Ann Weisgarber

Inside the Book

Excerpt from Chapter One

The GlovemakerBare knuckles pounded hard on my cabin door someone wanting to be let in. My nerves leaped.

Samuel. My husband. He was home. Safe. Finally.

No. Not Samuel. He’d call to me – Deborah! – through the door.

The knocking kept on, quick raps and short pauses. My heart thudded high in my chest. It wasn’t my sister or any of her family. They’d announce themselves. They wouldn’t pound on the door this way. Neither would my neighbors.

Trouble.

I was in the kitchen part of the front room. The only thing between trouble and me was a door. A door I wasn’t sure was latched. It was late afternoon. The light in the cabin was dim. Six paces from the door, I couldn’t tell if earlier I’d bothered to slide the bolt into the catch.

My pulse rushed. It was a man out there. I knew that as if the door had turned to glass and I could see through it. For almost four years, men came to my cabin carrying trouble on
their backs, each one haunted and looking over his shoulder. Mine was the first cabin in Junction they came to.

They showed up during the spring, they appeared in the summer and early fall. But never now, never in January when snowstorms reared up with little warning and filled mountain passes, blurred landmarks, and covered trails. In this part of Utah Territory, there were long stretches between towns andoutposts. Caught in the open, toes and fingers froze. People lost their bearings and even though I didn’t like thinking about it, some went missing.

Few people traveled to Junction in January, not if it could be helped.

The knocking was faster, louder.

I was a woman alone.

Behind me, on the cookstove, butter sizzled and popped in the skillet. I moved the skillet off the burner, then got my paring knife. January, I kept thinking. Never before in January.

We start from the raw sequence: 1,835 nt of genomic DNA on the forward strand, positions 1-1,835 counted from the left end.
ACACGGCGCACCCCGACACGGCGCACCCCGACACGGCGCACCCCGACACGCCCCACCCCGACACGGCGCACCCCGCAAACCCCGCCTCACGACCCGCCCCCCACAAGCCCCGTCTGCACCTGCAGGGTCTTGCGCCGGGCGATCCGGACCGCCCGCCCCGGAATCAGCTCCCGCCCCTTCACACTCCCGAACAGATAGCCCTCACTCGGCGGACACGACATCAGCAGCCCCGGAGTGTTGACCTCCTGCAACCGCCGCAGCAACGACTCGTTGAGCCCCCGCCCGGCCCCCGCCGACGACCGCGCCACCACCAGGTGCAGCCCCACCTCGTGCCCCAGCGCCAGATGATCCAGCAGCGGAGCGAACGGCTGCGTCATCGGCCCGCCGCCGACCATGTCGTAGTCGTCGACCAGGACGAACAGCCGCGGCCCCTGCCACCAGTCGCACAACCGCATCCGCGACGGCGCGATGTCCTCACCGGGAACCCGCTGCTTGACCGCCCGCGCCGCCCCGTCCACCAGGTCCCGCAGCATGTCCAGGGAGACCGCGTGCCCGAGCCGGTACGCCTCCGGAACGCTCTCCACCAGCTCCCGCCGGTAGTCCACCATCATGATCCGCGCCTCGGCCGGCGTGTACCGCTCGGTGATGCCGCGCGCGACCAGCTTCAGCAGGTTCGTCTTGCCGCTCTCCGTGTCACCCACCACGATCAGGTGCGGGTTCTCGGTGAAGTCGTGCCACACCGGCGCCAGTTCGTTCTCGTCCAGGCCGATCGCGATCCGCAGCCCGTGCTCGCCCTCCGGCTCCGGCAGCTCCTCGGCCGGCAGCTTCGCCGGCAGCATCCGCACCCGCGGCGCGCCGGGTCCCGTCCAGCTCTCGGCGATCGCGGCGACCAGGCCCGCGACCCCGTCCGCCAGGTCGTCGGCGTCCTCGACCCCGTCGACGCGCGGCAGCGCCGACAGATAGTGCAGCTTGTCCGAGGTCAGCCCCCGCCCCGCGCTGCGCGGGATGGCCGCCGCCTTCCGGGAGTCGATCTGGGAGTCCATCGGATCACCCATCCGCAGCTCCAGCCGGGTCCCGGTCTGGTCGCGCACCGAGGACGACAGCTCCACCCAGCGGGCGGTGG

My chest rattled from the force of my heart. Maybe this man wasn’t like the others. Maybe he carried a bigger kind of trouble.

Answer the door, I told myself. Even if it wasn’t the right time of year. Even if this felt wrong. Hurry. I couldn’t let him give up and go to the next cabin. That was my sister’s and I didn’t want her pulled into this. Grace and her husband, Michael, had three little boys and expected their fourth child in the spring. They didn’t need trouble on their doorstep.

The knife in my hands, my feet began to move. I bumped into the kitchen table; the kerosene lamp on it rocked. I reached out with my free hand to steady it, then circled around
the table. My wool skirt wrapped around my ankles as if to hold me back but a few paces later, I was at the door. It wasn’t latched.

Fumbling some, I slid the bolt into the catch.

‘Who is it?’ I called through the door. The knocking stopped. I said, ‘What’s your business?’

Silence. Then, ‘I’m on my way to my brother’s.’ A man’s voice. ‘By Pleasant Creek.’

His words came out in broken pieces, his teeth likely chattering from the cold. I understood him, though. His words were a code that told me he was a brother. A Latter-​day
Saint.

But still, I thought. January. It didn’t fit the pattern of the past four years.

Through the door, he said, ‘I only need directions. Then I’ll be on my way.’

This time of year?

I said, ‘Pleasant Creek’s a good ways off.’ This was my part of the code. It told him he’d come to the right place. Yet, it gave nothing away.

The man said, ‘So I’ve been told. By my brother.’

He’d just reaffirmed that he was a Latter-​day Saint, a brother. If he wasn’t, though, if he intended to trick me or if he was a cattle rustler or a thief, I’d said nothing suspicious. I was saying and doing like I would for any stranger.

‘My brother Joe lives there,’ he said.

This was a reference to the Prophet Joseph Smith. Still, I held back. Something wasn’t right. As soon as I opened my door, I’d let in his trouble. Yet if I didn’t, he’d go to the next cabin, my sister’s. She and her family were new to Junction. They didn’t know anything about the men who came to my door asking for help, and I intended to keep it that way.

‘Sister,’ he said through the door. ‘Wherefore, if they should have charity they would not suffer the laborer in Zion to perish.’

Scripture from the Book of Mormon.

I slipped the knife into my apron pocket and with the toe of my boot, I pushed aside the small rolled rug that I kept at the threshold to block the draft. I opened the door a few
inches.

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